strong and irresistlDle attraction; out
we must acknowledge it as tne duty of
a democratic legislature to supply the
muuh larger clas of people who re-
3uire money for the payment of their
ebts with a currency to which they
may have access on easier terms. (Loud
. It 1' essential, at the aauie time, to
provide a standard of value which shall
Leas little fluctuating as the variable
conditions regulating the supply and
the demand far the peolous metals will
permit. Now, it has been demonstrated
by Mr. Giffen and other high authori
ties that within the lat few years gold
has varied from to 25 per cent, and
from HO to 40 per cent, in relation to
othrr eoraniodltlea. The poople, whoa
judgment on alt such questions must
be final, guided by that divine Intui
tion which distinguishes thona whom I
may ca l thw d)1m from the more
artificially hwhiUIcI cotnpontnts of
society dealgoatod the clanat'e, have
arrived at the conclusion that to cor
rect the variable tendency of gold. It
must, as a standard of value and as a
legal medium for the Interchange of
CHimiiHHltltrs, b link! indtulubly
tt!t silver. It ha btn said that It
Pmi1 the wit of man to tlsli a
chm by which a tartalilo standard oi
value shall bo made If m fluctuating by
Unking it with another metal which Is
much mom varUhio,
M Alt v w tVi to AttuMrumi IT,
"Hut 1 aay there ar at least twenty
way ia which the ifoairw 1 end may t
avaleed, or at !atapprteb4 in sut'h
a degrv as ntay apprvdably allevlah
the trvwat uufavotWe e jadttkiua and
U will to the duty of any government
which you way rho Hi adwinUter
the affairs of this country to 0n4 a s.'a
and to provide far the debtors aod the
wsge earners of the country that
plentiful supply of current coin which
they most reasonably demand as an
elementary right, and at the same time
secure for farmers and other producers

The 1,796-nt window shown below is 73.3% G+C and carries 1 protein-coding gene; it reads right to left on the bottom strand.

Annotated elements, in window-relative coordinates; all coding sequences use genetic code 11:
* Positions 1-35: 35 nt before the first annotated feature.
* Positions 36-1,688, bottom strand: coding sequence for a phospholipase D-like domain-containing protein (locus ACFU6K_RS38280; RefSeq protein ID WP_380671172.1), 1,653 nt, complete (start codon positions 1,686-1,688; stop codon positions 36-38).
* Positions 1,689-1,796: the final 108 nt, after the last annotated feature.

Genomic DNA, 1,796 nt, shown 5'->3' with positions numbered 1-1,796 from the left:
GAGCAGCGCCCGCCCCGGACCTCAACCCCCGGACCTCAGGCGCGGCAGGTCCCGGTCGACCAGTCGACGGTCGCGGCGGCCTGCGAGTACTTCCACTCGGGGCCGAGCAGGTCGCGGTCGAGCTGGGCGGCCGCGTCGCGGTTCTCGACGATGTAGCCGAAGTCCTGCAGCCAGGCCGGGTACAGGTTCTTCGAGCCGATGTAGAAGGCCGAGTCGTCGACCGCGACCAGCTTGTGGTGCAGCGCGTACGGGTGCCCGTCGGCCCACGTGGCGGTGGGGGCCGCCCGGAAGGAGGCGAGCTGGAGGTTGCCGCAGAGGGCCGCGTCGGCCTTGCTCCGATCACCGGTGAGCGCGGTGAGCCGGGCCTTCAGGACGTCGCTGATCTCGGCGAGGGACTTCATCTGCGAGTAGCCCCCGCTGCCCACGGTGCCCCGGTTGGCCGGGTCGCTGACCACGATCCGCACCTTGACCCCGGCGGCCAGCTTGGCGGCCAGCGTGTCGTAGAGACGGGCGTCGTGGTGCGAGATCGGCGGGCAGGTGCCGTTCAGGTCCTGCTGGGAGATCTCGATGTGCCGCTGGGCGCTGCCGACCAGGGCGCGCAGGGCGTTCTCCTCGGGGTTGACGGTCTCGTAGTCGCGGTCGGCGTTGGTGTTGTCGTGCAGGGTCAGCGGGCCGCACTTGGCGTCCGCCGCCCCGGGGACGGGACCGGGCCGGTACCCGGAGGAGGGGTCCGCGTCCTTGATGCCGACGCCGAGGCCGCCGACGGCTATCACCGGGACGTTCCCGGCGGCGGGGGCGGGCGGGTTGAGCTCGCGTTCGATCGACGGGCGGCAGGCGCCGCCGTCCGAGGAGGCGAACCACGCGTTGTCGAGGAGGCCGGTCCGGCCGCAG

tnose nigner prices lor their commoui
tes which they have an equal right to
insist upon. (Loud and prolonged ap
plause.) ,
Truly we have the best banking sys
tem in the world for robbing deposi
tors of their bard earned savings.
Ingersoll says: ''Happiness is the in
terest which a good action draws."
That is a species of Interest which old
Shylock never heard of.
Nebraska has certainly been a boodlers'
paradise, but It is so no longer. The
exposed thieves should engage Poet
Lariat Griggsby to write a new Epio
under the old title "Paradlw Lost"
with Mosher for Satan,
No patriotio American citizen will
ever advise any man or class of men to
keep out Of po itics. It is tbe sacred
duty of every citizen to go actively in
to politics. He who will not go Into
politics is unworthy of citizenship,
For the benefit of the State Journal
we move to amend the last years' cam
paign cry of the prosperity shrlekers so
as to read as follows: ''Stand up for
Nebraska boodltn." Thus amended It
will do admirably for the coming cam
paign, i .
Some enterprising doctor should start
a gold-cure for the forgetting habit.
Several witnesses in the Impeachment
trial are sadly in need of treatment,
Bill Dortran will require about twelve
"shots" an hour lor several days to
bring him around.
If the Christian ministers of today
would emulate the example of Christ in
driving the money changers out of the
temple, the people might hear them
gladly as they did Christ. But as long
as ministers cater to the men who rob
the people, the masses will remain out
side the churches,
Col. Calhoun says the enemies of Col.
Rose water, led on by Col. Gere have
formed a plot to have President Cleve
land tend Col R. as cousul to the Congo
Free State. No U. S. consul has ever
returned from that country alive al
though twelve have been sent. The
plotters are simply working for har
mony. Tho worst thing the republicans can
say about the democrats just now is that
they haven't repealed the last great
financial measure of the g. o. p, "the
Sherman act". They say if the demo
crats don't do it at once, the country
will "go to the detonation bow-wows."
What queer results politics do bring
If the impeached state officers really
desire to be vindicated, why do they
and their attorneys and friends do all
in their power to suppress the truth
conceal and distort the facts? Such
efforts may possibly secure an acquittal
in the supreme court, but assures a
con via ion in the court of public opinion.
If they were honest men, tney would
not need to cover up anything.
Editor Gere of the State Journal has
shed several barrels of tfars over the
sad fate of poor old ex-Governor Butler
who was so cruelly and unjustly lin-
pcarhed twenty years ago lie i
afraid tbe same criminal blunder will bo
repealed in the case of the presentstate
'Rloer. If it is, arrangements should
be made to turn the lacbryma. out
pouring from tho Slate Journal offlcd
into ISalt creek to aaalat its slugiah
current In washing out the new chaum l